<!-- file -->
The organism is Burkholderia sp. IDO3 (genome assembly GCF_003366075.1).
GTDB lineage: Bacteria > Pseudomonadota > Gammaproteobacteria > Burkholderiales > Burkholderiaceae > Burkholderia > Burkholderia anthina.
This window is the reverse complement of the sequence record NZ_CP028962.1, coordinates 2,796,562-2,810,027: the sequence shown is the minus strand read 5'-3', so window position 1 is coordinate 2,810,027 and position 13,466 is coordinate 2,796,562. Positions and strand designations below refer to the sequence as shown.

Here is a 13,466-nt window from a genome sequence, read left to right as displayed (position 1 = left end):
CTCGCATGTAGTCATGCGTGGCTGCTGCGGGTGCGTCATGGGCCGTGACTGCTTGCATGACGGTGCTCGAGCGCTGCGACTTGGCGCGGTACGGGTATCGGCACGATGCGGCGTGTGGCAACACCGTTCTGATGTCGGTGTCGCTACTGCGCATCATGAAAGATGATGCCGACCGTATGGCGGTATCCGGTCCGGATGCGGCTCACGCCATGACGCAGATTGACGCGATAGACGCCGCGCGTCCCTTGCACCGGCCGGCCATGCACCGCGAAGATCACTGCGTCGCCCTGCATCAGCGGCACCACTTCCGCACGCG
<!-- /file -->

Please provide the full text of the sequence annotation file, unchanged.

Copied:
The organism is Burkholderia sp. IDO3 (genome assembly GCF_003366075.1).
GTDB lineage: Bacteria > Pseudomonadota > Gammaproteobacteria > Burkholderiales > Burkholderiaceae > Burkholderia > Burkholderia anthina.
This window is the reverse complement of the sequence record NZ_CP028962.1, coordinates 2,796,562-2,810,027: the sequence shown is the minus strand read 5'-3', so window position 1 is coordinate 2,810,027 and position 13,466 is coordinate 2,796,562. Positions and strand designations below refer to the sequence as shown.

Here is a 13,466-nt window from a genome sequence, read left to right as displayed (position 1 = left end):
CTCGCATGTAGTCATGCGTGGCTGCTGCGGGTGCGTCATGGGCCGTGACTGCTTGCATGACGGTGCTCGAGCGCTGCGACTTGGCGCGGTACGGGTATCGGCACGATGCGGCGTGTGGCAACACCGTTCTGATGTCGGTGTCGCTACTGCGCATCATGAAAGATGATGCCGACCGTATGGCGGTATCCGGTCCGGATGCGGCTCACGCCATGACGCAGATTGACGCGATAGACGCCGCGCGTCCCTTGCACCGGCCGGCCATGCACCGCGAAGATCACTGCGTCGCCCTGCATCAGCGGCACCACTTCCGCACGCG